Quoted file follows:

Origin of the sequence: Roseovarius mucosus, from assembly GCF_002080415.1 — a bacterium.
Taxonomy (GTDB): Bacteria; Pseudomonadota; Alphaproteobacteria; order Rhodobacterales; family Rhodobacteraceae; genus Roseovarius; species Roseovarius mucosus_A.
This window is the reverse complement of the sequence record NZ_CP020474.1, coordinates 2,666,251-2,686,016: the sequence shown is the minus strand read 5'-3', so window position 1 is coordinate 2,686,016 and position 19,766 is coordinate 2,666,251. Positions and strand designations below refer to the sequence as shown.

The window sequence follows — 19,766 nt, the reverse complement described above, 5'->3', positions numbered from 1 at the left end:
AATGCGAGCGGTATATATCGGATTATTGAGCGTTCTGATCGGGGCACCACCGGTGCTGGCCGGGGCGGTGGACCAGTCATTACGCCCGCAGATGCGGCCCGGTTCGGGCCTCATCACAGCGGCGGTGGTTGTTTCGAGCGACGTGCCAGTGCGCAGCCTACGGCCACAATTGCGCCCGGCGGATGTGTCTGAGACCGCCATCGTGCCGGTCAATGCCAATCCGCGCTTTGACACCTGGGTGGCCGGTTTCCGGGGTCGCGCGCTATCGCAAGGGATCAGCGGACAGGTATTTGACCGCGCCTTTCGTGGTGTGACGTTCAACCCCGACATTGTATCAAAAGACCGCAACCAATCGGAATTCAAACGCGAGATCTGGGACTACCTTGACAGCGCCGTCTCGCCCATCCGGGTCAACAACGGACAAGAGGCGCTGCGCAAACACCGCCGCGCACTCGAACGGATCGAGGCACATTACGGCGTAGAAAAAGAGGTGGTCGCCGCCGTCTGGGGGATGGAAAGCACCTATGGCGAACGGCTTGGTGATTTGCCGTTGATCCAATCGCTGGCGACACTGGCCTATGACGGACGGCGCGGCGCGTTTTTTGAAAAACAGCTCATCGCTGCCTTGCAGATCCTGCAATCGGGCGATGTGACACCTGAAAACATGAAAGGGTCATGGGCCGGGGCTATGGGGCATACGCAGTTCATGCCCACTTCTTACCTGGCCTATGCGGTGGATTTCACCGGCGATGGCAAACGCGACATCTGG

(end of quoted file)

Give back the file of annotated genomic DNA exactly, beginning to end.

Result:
Origin of the sequence: Roseovarius mucosus, from assembly GCF_002080415.1 — a bacterium.
Taxonomy (GTDB): Bacteria; Pseudomonadota; Alphaproteobacteria; order Rhodobacterales; family Rhodobacteraceae; genus Roseovarius; species Roseovarius mucosus_A.
This window is the reverse complement of the sequence record NZ_CP020474.1, coordinates 2,666,251-2,686,016: the sequence shown is the minus strand read 5'-3', so window position 1 is coordinate 2,686,016 and position 19,766 is coordinate 2,666,251. Positions and strand designations below refer to the sequence as shown.

The window sequence follows — 19,766 nt, the reverse complement described above, 5'->3', positions numbered from 1 at the left end:
AATGCGAGCGGTATATATCGGATTATTGAGCGTTCTGATCGGGGCACCACCGGTGCTGGCCGGGGCGGTGGACCAGTCATTACGCCCGCAGATGCGGCCCGGTTCGGGCCTCATCACAGCGGCGGTGGTTGTTTCGAGCGACGTGCCAGTGCGCAGCCTACGGCCACAATTGCGCCCGGCGGATGTGTCTGAGACCGCCATCGTGCCGGTCAATGCCAATCCGCGCTTTGACACCTGGGTGGCCGGTTTCCGGGGTCGCGCGCTATCGCAAGGGATCAGCGGACAGGTATTTGACCGCGCCTTTCGTGGTGTGACGTTCAACCCCGACATTGTATCAAAAGACCGCAACCAATCGGAATTCAAACGCGAGATCTGGGACTACCTTGACAGCGCCGTCTCGCCCATCCGGGTCAACAACGGACAAGAGGCGCTGCGCAAACACCGCCGCGCACTCGAACGGATCGAGGCACATTACGGCGTAGAAAAAGAGGTGGTCGCCGCCGTCTGGGGGATGGAAAGCACCTATGGCGAACGGCTTGGTGATTTGCCGTTGATCCAATCGCTGGCGACACTGGCCTATGACGGACGGCGCGGCGCGTTTTTTGAAAAACAGCTCATCGCTGCCTTGCAGATCCTGCAATCGGGCGATGTGACACCTGAAAACATGAAAGGGTCATGGGCCGGGGCTATGGGGCATACGCAGTTCATGCCCACTTCTTACCTGGCCTATGCGGTGGATTTCACCGGCGATGGCAAACGCGACATCTGG